When people say ‘if you have nothing to hide then you have nothing to fear’ they are talking about a very specific privacy. The privacy a person has from a government, which is a token that we can exchange for security, or conversely, something that can be taken away without our knowledge. This version of privacy stands in for the subject when most people discuss it lately. But there is something wrong with this version of privacy, something immoral, this is the privacy that protects criminals. Privacy keeps dirty things hidden, so it must itself be dirty. But privacy is not just wanting to keep people from knowing if you are doing something wrong, it is what we decide that we want people to know about us, it makes us feel safe. We go through our day thinking about what level of privacy we have without really thinking about it.
Privacy is trying to get through high school in Alaska during the 90’s as a closeted gay kid. Being evasive when talking about dating, never talking openly about boys you have crushes on, and studying hard but never raising your hand in class to speak because you are afraid your voice will betray you. Privacy is what you cling to till you can leave for college.
Privacy is when your friend comes over because his girlfriend, who is also your friend, is having an abortion right now. They decided this together. So you give him a glass of cheap whiskey, pull a chair over to where he is slumped on the couch, and wait to see if he says anything.
Privacy is sitting at a dining room table for an hour with a guy you just met at a crowded house party. You don’t know anybody there but you reach your hand out under the table to brush it against his so that no one can see.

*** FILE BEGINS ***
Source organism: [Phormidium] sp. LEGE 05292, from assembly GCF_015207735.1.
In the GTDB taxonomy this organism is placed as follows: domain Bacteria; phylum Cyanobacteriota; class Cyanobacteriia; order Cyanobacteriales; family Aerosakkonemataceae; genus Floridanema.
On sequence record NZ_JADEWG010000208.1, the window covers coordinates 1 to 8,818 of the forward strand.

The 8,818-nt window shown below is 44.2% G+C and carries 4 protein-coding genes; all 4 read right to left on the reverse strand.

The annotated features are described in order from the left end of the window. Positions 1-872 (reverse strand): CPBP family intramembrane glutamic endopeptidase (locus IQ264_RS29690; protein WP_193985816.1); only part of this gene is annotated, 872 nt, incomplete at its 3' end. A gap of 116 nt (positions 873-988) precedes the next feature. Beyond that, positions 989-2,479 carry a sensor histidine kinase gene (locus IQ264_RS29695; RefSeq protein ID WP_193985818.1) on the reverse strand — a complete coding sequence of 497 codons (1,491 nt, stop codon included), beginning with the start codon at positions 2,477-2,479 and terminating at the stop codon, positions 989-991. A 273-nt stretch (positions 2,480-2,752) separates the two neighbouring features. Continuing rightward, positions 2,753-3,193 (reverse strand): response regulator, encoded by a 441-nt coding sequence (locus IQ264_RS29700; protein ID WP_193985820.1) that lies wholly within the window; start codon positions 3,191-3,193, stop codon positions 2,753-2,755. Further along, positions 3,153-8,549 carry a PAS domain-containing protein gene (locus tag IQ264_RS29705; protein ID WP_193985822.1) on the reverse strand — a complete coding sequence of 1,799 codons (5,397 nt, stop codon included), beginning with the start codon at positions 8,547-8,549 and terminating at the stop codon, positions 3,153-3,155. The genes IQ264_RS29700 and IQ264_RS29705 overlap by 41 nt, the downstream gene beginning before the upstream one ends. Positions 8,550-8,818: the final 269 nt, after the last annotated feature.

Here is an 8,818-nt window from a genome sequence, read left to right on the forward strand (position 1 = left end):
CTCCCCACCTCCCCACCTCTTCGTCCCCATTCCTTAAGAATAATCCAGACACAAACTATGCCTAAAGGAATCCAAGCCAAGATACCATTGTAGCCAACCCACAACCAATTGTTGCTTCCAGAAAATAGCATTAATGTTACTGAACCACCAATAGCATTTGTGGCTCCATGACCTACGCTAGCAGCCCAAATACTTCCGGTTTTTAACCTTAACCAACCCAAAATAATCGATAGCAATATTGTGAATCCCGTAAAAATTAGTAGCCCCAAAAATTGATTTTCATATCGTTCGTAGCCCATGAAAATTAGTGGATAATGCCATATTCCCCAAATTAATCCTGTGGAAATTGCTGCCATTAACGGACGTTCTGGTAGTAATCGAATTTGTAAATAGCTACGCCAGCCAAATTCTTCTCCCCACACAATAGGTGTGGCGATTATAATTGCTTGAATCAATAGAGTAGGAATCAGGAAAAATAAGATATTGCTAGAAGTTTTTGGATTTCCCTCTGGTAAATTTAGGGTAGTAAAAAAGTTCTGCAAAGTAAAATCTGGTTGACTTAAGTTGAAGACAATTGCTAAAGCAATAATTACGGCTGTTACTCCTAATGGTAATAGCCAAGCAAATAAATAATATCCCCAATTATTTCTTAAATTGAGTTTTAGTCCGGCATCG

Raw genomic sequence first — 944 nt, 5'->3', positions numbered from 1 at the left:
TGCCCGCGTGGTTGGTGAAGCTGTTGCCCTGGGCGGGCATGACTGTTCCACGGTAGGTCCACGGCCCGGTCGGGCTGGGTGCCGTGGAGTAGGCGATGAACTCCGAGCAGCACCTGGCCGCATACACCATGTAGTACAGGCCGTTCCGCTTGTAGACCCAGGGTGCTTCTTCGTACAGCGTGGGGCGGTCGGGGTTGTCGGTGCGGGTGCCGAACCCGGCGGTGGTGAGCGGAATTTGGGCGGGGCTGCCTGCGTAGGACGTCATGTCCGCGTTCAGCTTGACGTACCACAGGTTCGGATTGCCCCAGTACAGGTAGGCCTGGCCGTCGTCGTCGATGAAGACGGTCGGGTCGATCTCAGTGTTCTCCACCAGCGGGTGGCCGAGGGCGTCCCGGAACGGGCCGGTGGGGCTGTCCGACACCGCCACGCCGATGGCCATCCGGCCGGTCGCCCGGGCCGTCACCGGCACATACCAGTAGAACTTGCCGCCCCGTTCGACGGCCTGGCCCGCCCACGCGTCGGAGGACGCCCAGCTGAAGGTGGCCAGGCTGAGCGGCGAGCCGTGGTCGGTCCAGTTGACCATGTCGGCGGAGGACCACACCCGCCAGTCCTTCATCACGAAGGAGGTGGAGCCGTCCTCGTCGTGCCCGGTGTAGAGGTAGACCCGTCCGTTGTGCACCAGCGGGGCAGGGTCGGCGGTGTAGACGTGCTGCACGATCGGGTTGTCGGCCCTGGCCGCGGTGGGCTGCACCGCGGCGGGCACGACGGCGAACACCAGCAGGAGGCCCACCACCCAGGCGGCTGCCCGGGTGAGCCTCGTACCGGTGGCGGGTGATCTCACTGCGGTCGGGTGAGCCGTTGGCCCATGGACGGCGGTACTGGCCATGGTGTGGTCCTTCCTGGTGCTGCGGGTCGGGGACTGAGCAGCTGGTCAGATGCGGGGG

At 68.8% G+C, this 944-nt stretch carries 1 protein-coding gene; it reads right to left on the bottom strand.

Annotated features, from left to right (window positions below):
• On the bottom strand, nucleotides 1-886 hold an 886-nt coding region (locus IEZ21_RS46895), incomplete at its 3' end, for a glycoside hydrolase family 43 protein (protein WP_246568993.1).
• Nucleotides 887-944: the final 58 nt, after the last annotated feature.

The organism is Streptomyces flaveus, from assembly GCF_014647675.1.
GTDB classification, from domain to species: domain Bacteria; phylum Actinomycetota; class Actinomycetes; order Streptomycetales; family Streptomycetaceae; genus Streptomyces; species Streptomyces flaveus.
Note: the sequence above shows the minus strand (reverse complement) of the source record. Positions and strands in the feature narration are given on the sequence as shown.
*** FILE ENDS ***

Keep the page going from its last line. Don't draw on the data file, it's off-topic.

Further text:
Privacy is putting your headphones in on the bus to keep the crazies from talking to you.
Privacy is leaving your house in the middle of the night for a booty call and trying not to wake your roommates, because really it’s none of their business and you haven’t had sex in over a year which is also none of their business.
Privacy is going to the unisex bathroom at work and crying because you don’t like your job but you don’t know what you’re supposed to be doing with your life, or because someone yells at you over the phone, or because you’re going through a really bad break up, or all three of those combined. Privacy is what you need because your coworkers are not equipped to handle this.
Privacy is going to a therapist when you are depressed and also telling your boss that you have a ‘doctor appointment’ and leaving it at that. Privacy is a therapists office.
Privacy is a woman outside of a coffee shop in Seattle on a spring day, sitting alone at a table writing in a notebook. Privacy is when a stranger comes and sits down next to her and tells her she looks like she needs company and she asks him to leave because she does not need company. Privacy is when she eventually goes inside and tells the barista that the man won’t leave her alone and they ask him to leave.
Privacy is how I keep the blinds shut in the bedroom most of the time because they open onto my neighbor’s front porch.
Privacy is taking a letter to the bedroom to open it because you are pretty sure it is a rejection letter from the only grad school you applied to. Because you don’t want your boyfriend to watch you open it. You read the letter all the way through even though it’s immediately clear that it is a rejection letter. You lie on the bed and stare at the beige ceiling for a minute. You think about having to tell everyone that you didn't get in, how you will try to hide the disappointment, and how this was the only life plan you had and now it’s not going to happen. It feels like your body is losing cohesion there on your bed. Privacy is the moment you need to collect yourself before you get up, open the door, and walk back out.